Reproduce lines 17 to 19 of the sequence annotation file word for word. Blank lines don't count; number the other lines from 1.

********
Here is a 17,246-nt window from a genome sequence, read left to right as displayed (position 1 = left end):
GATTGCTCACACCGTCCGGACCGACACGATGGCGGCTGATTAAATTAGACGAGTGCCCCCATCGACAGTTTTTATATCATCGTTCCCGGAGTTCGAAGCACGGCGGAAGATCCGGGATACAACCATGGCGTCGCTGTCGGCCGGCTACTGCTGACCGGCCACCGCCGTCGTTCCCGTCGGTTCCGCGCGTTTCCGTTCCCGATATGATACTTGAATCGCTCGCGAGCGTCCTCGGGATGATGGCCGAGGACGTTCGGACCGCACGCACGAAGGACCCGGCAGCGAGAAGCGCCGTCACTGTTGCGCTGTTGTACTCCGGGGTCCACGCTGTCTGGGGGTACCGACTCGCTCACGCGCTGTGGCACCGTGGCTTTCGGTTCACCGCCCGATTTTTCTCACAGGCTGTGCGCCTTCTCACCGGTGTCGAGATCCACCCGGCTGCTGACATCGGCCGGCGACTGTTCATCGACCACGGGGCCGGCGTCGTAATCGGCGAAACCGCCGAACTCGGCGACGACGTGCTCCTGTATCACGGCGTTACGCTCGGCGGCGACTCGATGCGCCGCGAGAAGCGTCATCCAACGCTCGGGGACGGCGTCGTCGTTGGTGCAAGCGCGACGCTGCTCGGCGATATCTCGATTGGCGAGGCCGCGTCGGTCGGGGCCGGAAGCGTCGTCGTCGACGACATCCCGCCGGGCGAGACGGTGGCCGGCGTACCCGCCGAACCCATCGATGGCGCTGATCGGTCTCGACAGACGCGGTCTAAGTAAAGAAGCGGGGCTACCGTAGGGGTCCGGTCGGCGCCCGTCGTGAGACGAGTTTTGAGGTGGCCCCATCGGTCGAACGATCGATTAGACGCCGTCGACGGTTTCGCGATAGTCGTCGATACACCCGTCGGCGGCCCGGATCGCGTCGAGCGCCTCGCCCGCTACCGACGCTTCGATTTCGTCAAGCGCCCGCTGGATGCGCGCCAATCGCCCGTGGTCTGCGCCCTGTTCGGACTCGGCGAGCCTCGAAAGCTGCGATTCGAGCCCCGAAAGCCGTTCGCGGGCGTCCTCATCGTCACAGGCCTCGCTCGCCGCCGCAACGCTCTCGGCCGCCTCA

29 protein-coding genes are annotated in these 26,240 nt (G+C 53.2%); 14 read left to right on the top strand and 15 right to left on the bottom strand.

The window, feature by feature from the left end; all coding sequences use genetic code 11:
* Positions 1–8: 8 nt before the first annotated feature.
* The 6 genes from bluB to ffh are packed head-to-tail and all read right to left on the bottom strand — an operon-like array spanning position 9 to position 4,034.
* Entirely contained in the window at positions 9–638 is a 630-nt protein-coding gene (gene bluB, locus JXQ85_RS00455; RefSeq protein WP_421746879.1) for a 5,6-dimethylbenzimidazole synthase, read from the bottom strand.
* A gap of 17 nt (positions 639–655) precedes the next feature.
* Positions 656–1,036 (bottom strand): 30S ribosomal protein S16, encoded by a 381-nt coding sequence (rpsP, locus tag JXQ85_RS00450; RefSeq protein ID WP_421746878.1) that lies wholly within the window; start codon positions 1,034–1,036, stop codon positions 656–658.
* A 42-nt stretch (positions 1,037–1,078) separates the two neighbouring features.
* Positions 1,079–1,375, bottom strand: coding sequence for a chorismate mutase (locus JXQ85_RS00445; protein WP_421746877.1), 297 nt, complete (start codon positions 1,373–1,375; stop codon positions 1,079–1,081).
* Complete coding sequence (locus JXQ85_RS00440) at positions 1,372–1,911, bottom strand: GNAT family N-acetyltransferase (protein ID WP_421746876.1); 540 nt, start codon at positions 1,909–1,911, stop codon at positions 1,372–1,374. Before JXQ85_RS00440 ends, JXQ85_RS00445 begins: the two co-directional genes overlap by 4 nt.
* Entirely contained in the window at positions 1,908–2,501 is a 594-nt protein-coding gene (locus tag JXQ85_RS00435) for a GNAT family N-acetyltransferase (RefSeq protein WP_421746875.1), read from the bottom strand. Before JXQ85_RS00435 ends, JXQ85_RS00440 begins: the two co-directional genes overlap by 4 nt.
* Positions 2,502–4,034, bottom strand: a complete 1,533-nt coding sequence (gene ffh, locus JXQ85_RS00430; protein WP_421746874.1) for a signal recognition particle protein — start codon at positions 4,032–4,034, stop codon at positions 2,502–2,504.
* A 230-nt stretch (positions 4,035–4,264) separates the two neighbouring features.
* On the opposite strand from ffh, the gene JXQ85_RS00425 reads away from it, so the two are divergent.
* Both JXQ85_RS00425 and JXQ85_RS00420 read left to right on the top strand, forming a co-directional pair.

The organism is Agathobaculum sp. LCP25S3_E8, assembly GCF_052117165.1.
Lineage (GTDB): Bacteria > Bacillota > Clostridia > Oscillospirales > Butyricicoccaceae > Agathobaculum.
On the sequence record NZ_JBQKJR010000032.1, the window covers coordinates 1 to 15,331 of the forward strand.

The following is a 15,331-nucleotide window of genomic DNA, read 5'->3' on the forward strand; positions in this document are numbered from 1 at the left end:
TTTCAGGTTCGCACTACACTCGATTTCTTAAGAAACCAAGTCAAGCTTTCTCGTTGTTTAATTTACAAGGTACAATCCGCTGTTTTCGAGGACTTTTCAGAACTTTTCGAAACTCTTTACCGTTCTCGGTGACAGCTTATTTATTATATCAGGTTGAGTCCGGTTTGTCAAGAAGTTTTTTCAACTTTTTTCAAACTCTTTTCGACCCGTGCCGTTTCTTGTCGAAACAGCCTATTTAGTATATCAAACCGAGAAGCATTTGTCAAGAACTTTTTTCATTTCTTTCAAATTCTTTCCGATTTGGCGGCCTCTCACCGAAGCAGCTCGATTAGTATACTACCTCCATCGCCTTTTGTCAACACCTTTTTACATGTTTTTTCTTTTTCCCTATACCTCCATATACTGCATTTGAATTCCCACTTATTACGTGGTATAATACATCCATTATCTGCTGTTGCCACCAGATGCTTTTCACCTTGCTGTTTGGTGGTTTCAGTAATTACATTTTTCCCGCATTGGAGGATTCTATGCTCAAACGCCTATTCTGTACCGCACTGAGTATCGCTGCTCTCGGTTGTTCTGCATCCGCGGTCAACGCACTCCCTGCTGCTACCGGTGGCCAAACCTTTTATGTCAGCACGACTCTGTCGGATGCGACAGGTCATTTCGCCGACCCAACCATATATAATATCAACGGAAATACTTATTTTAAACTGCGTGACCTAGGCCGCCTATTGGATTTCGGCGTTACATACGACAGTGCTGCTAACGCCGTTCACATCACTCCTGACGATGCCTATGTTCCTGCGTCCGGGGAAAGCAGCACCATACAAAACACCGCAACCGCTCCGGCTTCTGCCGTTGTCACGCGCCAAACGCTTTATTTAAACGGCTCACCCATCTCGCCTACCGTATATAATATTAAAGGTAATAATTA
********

* Both JXQ85_RS00425 and JXQ85_RS00420 read left to right on the top strand, forming a co-directional pair.

The organism is Agathobaculum sp. LCP25S3_E8, assembly GCF_052117165.1.
Lineage (GTDB): Bacteria > Bacillota > Clostridia > Oscillospirales > Butyricicoccaceae > Agathobaculum.